It’s like feeling blue, except it’s orange: warm and sweet with a hint of cinnamon and cardamom and hot vanilla and chai. It could be an atomic orange or subtle peach or pumpkin or vermilion. It’s fall. It envelops you, the feeling of orange, like the smell of gingerbread baking in a house full of holidays. We’re on our way there.

I think of the Phoenix bird in fall, rich with jewel-tone hues and hot with fire but singed with death. The season is both an interim period and a period of change. The rebirth will come, but it hasn’t come yet. The ashes and feathers still litter the ground.  For the moment.  Fall is an oven filled with the beginnings of a chocolate cake, still gelatinous in the middle, not fully done.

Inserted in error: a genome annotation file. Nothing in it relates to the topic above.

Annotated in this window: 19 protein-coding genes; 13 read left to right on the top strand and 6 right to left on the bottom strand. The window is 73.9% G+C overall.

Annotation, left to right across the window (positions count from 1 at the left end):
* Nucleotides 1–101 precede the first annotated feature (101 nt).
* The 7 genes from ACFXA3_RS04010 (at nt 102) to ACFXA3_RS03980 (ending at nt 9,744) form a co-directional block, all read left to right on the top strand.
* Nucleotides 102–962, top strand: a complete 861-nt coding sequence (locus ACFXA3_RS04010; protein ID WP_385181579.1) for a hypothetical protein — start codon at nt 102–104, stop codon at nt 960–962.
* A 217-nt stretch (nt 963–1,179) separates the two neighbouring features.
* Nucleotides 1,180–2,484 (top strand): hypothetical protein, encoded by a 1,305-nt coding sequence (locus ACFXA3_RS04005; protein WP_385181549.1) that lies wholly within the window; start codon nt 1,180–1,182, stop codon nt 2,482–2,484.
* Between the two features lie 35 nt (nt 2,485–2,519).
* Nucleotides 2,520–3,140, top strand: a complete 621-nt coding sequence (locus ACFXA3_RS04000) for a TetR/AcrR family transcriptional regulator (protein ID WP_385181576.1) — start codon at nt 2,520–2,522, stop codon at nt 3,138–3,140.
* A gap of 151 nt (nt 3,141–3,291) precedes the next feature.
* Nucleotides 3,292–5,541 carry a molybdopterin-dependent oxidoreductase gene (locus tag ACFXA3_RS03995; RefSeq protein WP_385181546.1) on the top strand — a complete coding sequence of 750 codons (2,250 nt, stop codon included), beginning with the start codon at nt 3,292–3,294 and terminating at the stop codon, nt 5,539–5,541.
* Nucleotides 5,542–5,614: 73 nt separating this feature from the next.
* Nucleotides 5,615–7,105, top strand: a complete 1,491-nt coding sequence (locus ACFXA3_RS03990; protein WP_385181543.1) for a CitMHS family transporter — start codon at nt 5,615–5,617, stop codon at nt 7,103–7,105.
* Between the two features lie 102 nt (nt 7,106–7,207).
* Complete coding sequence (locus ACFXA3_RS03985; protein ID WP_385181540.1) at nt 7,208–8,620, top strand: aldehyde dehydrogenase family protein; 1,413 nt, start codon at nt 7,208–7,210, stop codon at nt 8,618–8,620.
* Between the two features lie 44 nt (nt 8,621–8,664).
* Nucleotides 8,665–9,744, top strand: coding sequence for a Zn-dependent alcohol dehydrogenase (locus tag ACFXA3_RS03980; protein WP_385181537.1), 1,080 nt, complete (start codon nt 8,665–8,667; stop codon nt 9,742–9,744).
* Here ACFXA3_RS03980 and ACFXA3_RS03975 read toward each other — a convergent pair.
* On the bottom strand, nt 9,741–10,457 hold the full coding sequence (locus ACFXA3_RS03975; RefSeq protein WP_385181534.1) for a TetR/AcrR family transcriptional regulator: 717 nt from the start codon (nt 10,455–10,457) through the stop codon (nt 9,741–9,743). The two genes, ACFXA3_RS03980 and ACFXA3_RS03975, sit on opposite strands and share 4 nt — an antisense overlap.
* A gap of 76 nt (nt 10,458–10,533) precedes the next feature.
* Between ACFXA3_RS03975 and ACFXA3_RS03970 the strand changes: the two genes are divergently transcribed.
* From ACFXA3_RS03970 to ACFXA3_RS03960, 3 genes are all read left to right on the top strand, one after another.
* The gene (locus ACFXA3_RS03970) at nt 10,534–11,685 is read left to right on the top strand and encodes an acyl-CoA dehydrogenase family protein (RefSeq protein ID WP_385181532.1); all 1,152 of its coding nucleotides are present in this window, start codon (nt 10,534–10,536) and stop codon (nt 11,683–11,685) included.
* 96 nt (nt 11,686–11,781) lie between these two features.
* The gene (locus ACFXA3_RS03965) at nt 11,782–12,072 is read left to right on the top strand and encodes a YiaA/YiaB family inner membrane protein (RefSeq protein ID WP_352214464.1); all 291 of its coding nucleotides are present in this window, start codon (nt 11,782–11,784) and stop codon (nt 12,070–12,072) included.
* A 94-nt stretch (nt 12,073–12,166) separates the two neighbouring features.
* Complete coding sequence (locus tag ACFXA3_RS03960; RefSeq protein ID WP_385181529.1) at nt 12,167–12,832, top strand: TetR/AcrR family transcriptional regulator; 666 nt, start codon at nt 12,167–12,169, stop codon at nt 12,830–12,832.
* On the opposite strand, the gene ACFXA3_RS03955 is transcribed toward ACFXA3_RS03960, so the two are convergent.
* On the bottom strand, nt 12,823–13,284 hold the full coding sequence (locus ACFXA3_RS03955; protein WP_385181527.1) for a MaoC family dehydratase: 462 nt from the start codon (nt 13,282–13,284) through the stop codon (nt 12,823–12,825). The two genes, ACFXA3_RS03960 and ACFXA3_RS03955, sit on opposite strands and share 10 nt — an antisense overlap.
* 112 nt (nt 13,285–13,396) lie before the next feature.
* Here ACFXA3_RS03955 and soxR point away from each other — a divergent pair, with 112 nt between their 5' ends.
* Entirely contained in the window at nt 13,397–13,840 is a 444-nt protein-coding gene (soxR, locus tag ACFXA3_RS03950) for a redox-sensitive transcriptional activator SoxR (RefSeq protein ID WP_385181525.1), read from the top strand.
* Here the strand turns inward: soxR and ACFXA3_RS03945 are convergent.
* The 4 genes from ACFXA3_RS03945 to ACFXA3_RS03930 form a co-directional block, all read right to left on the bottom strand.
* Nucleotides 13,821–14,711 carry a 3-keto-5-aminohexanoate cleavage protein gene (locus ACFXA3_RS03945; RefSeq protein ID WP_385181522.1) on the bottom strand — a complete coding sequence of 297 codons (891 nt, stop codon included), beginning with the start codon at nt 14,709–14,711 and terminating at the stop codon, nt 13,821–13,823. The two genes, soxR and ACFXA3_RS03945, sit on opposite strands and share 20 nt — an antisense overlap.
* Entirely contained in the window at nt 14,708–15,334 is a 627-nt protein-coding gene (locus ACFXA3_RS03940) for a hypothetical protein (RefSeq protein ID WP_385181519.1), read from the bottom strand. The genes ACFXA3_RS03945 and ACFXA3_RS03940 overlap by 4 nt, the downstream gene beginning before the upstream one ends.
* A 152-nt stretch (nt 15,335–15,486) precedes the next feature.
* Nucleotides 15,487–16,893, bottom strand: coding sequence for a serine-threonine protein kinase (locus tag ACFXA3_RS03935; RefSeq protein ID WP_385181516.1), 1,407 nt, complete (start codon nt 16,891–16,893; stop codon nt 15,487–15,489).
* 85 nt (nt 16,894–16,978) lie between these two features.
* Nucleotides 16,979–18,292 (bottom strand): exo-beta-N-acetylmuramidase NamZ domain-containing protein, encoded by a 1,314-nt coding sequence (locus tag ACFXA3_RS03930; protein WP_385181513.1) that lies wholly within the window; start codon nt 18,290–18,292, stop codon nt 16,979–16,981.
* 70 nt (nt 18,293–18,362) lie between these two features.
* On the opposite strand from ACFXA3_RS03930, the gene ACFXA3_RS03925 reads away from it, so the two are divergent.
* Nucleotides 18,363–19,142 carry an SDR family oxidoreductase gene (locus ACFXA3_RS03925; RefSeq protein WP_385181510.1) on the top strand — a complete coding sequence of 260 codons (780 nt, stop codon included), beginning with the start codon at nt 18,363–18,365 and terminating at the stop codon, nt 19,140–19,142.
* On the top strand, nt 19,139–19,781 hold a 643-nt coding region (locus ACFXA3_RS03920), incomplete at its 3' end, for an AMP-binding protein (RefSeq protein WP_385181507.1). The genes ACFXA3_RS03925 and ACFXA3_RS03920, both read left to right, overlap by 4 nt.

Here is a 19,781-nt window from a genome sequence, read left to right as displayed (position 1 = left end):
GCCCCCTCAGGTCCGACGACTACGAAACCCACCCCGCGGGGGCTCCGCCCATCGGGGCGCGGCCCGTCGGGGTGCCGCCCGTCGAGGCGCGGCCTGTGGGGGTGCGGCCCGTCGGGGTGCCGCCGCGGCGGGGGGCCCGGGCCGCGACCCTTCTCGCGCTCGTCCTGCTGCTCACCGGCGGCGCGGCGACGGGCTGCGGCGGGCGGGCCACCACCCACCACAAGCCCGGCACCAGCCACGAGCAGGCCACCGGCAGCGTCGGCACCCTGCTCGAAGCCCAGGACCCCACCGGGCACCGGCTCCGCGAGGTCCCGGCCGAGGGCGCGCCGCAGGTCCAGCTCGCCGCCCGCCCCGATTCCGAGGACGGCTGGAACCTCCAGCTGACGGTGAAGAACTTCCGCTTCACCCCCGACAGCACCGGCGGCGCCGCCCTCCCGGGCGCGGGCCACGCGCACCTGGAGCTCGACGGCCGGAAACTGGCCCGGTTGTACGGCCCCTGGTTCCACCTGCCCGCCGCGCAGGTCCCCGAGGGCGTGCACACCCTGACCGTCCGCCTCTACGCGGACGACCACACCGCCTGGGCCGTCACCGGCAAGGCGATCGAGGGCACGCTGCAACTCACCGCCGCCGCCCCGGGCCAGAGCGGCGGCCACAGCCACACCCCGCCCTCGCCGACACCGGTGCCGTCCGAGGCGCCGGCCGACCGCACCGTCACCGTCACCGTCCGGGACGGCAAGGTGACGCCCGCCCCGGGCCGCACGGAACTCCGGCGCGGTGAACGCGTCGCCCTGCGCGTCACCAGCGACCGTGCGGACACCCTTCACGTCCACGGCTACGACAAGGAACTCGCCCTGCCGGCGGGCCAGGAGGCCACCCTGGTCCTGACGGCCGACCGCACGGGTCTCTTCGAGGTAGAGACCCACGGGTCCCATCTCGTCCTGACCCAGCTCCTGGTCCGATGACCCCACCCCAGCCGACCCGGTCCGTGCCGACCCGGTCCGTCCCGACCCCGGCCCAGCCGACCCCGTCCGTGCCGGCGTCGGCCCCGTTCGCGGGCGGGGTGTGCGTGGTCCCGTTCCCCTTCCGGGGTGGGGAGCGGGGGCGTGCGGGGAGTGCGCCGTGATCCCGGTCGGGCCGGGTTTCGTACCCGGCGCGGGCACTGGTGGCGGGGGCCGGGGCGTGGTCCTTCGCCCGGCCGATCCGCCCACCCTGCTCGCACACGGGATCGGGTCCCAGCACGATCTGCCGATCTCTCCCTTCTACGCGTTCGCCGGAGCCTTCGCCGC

I like to savor fall. I revel in its feelings, of the memory of curling up on the leather couch and watching Hocus Pocus while the New York wind howled outside.  Sometimes there would be snow in the wind, and we’d trick-or-treat with our costumes hidden under layers of coats. Or the fragments of the Ray Bradbury-inspired Halloweenish poems I composed in seventh grade, and how my proud teacher stuck glittering Lisa Frank pumpkin and ghost stickers all over them to show how thrilled she was. The mortification melted away at the podium as I recited rhymes of witches flying on frayed brooms and ghouls and goblins hiding behind skeletal trees. I still have them, under my bed somewhere, a black hole of a place where the past goes to be sucked up and forgotten.  The poems lie there, like little bodies sleeping in one great big grave.

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